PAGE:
Marcelo Gleiser is a contributor to the NPR blog 13.7: Cosmos & Culture. He is the Appleton Professor of Natural Philosophy and a professor of physics and astronomy at Dartmouth College.
Gleiser is the author of the books The Prophet and the Astronomer (Norton & Company, 2003); The Dancing Universe: From Creation Myths to the Big Bang (Dartmouth, 2005); A Tear at the Edge of Creation (Free Press, 2010); and The Island of Knowledge (Basic Books, 2014). He is a frequent presence in TV documentaries and writes often for magazines, blogs and newspapers on various aspects of science and culture.
He has authored over 100 refereed articles, is a Fellow and General Councilor of the American Physical Society and a recipient of the Presidential Faculty Fellows Award from the White House and the National Science Foundation.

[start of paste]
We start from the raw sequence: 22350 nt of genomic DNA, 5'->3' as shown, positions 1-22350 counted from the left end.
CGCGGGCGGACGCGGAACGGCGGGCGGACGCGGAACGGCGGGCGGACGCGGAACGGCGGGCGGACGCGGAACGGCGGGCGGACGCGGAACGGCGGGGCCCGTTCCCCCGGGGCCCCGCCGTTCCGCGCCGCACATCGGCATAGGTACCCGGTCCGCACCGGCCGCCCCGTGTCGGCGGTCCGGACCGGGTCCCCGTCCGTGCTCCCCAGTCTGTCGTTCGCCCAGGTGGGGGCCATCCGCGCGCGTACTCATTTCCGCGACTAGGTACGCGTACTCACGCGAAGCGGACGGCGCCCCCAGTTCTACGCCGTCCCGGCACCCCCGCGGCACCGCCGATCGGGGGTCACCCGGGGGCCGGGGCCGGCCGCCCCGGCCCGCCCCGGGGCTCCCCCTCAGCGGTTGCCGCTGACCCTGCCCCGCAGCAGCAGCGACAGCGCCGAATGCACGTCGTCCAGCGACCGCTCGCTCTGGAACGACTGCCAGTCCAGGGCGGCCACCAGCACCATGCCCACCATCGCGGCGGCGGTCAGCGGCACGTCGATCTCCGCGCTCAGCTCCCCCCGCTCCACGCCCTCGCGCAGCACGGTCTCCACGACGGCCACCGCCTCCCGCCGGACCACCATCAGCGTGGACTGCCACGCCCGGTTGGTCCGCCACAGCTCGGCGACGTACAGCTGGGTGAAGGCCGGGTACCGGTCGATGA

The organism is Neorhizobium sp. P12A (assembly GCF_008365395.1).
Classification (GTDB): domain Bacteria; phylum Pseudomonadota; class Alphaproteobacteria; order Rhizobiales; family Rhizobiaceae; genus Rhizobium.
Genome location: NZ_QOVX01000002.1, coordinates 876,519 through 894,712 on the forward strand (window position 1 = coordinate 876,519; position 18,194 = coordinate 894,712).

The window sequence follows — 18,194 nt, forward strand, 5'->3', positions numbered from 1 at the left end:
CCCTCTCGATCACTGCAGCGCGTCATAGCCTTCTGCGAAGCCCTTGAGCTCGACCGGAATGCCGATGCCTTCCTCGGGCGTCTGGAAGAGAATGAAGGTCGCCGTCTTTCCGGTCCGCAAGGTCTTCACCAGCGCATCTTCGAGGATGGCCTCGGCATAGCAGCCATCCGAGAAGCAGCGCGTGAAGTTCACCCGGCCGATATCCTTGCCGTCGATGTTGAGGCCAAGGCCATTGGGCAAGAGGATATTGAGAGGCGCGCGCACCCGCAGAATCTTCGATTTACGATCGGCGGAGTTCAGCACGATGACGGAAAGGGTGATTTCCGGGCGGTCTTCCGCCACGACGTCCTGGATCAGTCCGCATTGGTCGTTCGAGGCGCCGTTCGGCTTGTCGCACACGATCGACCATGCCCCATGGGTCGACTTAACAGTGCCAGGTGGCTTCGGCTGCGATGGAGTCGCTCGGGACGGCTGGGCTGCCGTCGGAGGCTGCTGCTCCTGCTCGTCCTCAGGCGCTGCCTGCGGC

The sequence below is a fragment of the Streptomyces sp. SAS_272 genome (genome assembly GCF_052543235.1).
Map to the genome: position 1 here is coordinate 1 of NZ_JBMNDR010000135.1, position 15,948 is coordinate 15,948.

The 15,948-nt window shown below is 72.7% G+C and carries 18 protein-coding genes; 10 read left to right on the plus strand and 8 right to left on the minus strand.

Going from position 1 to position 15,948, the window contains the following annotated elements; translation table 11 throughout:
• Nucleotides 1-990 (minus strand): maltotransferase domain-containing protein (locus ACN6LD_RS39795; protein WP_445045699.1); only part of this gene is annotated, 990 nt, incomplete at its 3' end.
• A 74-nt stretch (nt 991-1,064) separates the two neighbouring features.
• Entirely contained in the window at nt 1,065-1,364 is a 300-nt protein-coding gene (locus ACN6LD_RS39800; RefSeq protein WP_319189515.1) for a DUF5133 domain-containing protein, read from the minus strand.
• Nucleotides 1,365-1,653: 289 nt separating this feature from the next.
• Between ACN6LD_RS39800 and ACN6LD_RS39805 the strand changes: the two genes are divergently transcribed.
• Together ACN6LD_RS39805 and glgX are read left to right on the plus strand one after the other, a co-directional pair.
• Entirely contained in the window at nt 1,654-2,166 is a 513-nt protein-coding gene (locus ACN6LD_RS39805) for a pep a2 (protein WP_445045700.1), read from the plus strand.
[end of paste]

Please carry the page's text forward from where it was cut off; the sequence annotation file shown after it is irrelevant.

The waters of genetic meddling are murky; in a new book, technology futurist Jamie Metzl reviews where we've been in the past as a guideline for where we might be headed.
The physicist's posthumous book highlights his belief in the rationality of nature and in our ability to uncover its secrets — and a faith in science's ability to solve humanity's biggest problems.
As science advances, what we call "God" may be in need of serious revision. Especially if we do away with the supernatural when we think of deities.
Dark matter, which surrounds most galaxies, plays a key role in the structure of the cosmos. But we can't see it. Or can we? Recently, astronomers used a remarkable effect predicted by Einstein to spot a very tenuous bridge of dark matter linking two galaxy clusters.